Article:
The Biden administration took formal steps today to pin the Microsoft Exchange software supply chain hack disclosed earlier this year on people connected with the Chinese government’s Ministry of State Security (MSS).

The cyberattack – which impacted at least 30,000 business and government customers in the United States – was attributed by Microsoft in early March to the Chinese-based “Hafnium” hacking group. Microsoft described the group as a “highly skilled and sophisticated actor” that launched its attacks from virtual private servers located in the United States and aimed to steal data from industry, disease researchers, higher education providers, defense contractors, and policy think tanks.

The top-line news from today’s White House announcement is tying the Hafnium group and its Microsoft Exchange attack directly to the Chinese government.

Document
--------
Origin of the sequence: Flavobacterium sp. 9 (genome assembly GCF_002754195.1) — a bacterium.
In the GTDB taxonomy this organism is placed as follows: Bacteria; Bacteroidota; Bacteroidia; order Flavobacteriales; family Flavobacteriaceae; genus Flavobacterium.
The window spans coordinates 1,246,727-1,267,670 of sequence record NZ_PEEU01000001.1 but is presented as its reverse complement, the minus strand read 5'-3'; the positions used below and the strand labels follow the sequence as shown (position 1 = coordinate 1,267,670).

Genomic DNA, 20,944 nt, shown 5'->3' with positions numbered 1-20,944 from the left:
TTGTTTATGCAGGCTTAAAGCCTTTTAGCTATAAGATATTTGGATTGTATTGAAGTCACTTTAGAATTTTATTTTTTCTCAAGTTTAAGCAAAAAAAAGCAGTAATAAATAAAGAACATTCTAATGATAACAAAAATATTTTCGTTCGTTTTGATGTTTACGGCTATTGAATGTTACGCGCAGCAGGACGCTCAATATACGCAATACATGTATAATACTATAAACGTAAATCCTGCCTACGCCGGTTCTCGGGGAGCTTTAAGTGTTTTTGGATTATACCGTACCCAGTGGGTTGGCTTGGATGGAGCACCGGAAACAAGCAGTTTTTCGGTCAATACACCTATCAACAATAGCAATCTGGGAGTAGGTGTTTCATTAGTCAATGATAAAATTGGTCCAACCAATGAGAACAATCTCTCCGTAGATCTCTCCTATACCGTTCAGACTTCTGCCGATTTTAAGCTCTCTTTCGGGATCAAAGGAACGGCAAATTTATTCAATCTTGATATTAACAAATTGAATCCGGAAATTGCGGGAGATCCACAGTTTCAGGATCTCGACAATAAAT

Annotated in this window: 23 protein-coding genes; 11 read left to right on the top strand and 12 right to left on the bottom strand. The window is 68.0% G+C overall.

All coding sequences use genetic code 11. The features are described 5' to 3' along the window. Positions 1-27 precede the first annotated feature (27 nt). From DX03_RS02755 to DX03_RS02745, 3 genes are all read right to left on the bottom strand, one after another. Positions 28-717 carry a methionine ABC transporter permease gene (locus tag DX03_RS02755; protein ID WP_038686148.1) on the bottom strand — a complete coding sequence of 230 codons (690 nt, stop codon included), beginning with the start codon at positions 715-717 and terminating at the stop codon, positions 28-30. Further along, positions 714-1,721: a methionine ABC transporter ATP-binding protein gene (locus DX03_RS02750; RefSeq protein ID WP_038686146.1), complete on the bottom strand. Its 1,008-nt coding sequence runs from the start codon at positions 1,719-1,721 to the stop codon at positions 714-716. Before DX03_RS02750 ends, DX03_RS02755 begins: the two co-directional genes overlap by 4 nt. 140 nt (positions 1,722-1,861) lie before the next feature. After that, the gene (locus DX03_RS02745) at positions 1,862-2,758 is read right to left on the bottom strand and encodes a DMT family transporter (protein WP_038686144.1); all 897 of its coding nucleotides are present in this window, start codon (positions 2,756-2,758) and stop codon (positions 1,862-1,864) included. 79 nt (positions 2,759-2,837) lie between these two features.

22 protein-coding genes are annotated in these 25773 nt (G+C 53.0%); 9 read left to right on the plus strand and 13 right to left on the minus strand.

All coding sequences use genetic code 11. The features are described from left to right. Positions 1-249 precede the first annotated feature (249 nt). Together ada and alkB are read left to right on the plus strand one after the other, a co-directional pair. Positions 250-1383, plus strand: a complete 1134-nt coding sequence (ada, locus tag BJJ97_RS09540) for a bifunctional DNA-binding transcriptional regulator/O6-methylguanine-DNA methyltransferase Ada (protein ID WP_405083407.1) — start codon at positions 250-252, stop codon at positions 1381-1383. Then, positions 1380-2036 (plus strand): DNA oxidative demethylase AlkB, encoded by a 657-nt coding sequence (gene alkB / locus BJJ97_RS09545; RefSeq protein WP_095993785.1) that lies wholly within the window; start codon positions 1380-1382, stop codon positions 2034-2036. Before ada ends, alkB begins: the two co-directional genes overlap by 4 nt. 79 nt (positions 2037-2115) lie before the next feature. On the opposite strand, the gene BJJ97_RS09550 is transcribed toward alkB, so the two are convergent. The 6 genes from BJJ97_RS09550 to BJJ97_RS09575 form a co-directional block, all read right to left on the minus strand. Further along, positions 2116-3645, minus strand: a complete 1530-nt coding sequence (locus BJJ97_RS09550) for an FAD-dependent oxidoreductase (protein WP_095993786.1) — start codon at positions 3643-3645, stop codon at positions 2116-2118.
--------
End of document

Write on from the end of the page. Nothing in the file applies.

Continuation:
To that point, the White House said it was “attributing with a high degree of confidence that malicious cyber actors affiliated” with the Chinese MSS “conducted cyber-espionage operations utilizing the zero-day vulnerabilities in Microsoft Exchange Server disclosed in early March 2021.”

Before Microsoft released security updates in response to the hack, “MSS-affiliated cyber operators exploited these vulnerabilities to compromise tens of thousands of computers and networks worldwide in a massive operation that resulted in significant remediation costs for its mostly private sector victims,” the White House said.

As a result, the Biden administration said it has “raised our concerns about both this incident and the [Chinese government’s] broader malicious cyber activity” with the government, and made clear that those actions “threaten security, confidence, and stability in cyberspace.”

DoJ Brings Charges

At the same time, the Department of Justice (DoJ) said that a Federal grand jury in San Diego on July 16 returned an indictment against four Chinese nationals – three of them who worked for a “provincial arm” of the Chinese MSS – on a variety of criminal charges for their alleged participation in government-sponsored cyber attacks from 2011 to 2018 – but not specifically the Microsoft Exchange attack.